The Spurs called Hairston up at the end of January, and he appeared in 15 games for them.  His playing time was a bit all over the place, but he played more than ten minutes in seven of those games.  Four of those were in the last five, so it appeared as if San Antonio was getting a better look at what they had.  But, Hairston went back to Austin, where he tore it up again.  The Spurs released him on April 8, though, in order to sign Toros teammate Marcus Williams. 

After sitting out a game (because he was no longer a Spurs assignee and hadn't been signed to a Toros contract yet), Hairston took whatever frustration he may have felt and used it on the court, scoring a combined 83 points in back-to-back games against Rio Grande Valley.  He also had a great pair of games in the playoffs, including scoring 34 points on 22 shots (and making four of his six threes) with six rebounds and seven assists in the first round.

Overall outlook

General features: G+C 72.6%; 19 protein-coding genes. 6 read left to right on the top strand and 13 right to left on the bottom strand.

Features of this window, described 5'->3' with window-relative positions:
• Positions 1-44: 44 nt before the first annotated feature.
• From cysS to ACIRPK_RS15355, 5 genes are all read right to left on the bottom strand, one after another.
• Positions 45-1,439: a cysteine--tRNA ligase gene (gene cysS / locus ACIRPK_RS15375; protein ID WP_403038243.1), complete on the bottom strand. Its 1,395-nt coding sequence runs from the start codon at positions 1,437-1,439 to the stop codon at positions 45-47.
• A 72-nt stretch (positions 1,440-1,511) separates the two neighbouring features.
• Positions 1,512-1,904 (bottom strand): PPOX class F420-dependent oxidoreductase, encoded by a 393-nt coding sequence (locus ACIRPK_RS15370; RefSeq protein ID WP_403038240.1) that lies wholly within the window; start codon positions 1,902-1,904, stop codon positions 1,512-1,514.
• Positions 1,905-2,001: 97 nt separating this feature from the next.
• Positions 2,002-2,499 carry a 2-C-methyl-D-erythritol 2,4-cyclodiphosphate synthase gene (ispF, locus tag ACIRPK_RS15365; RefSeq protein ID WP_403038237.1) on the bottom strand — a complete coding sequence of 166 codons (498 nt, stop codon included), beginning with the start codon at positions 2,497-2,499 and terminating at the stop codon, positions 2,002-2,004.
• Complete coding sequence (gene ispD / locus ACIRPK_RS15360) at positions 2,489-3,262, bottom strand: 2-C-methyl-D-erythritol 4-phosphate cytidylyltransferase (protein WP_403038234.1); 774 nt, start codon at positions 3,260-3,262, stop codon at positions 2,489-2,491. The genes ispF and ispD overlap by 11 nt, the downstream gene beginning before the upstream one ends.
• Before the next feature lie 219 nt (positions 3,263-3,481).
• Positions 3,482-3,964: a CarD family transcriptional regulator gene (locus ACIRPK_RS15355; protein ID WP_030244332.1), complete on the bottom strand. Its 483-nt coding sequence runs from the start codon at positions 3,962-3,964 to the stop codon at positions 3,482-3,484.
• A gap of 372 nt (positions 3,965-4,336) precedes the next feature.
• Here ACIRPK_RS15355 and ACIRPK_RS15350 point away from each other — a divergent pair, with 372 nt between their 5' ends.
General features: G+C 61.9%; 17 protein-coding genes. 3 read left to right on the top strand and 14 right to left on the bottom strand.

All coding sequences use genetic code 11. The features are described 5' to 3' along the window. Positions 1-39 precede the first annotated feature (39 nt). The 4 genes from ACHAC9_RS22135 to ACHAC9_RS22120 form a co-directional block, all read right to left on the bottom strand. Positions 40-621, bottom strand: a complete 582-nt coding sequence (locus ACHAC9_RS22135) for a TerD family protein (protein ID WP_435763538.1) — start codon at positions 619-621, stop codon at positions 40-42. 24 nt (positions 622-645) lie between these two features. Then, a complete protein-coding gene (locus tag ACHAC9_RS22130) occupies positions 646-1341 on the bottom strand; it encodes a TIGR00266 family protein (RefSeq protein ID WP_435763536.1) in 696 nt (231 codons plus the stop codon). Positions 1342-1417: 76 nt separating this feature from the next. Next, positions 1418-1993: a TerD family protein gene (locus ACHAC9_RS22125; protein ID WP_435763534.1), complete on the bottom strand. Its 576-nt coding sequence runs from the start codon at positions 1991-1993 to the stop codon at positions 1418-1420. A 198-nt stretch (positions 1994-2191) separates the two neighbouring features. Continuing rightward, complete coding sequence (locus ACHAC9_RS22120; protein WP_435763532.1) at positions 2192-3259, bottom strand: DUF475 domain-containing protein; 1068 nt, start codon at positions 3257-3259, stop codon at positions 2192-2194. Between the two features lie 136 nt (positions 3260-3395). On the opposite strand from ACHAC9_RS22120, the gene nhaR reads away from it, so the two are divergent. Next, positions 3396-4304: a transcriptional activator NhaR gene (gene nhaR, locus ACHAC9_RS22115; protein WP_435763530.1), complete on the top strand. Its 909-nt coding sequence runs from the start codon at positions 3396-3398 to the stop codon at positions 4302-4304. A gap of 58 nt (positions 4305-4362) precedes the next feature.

Frankly, I'd be surprised if the Spurs don't sign Hairston again next year.  They have only 11 players under contract for 2009-10 at the moment, plus Marcus Williams.  Whether he plays in the D-League will depend in part on what they do with Williams and Ian Mahinmi, but there's a lot to like about Hairston.  He clearly can score, and as mentioned in the beginning (and throughout) he's a good rebounder for his position.  He also showed he has some passing ability, and while I haven't mentioned his defense at all, he's a good (not great) defender (of course), good enough to hopefully satisfy Gregg Popovich and the rest of the Spurs coaches.  San Antonio will probably need to retool their roster at some point in the future after relying on crusty veterans for so long (neither Bruce Bowen nor Michael Finley has much, if anything, left), and there's a good chance Hairston will be part of the resulting "youth movement."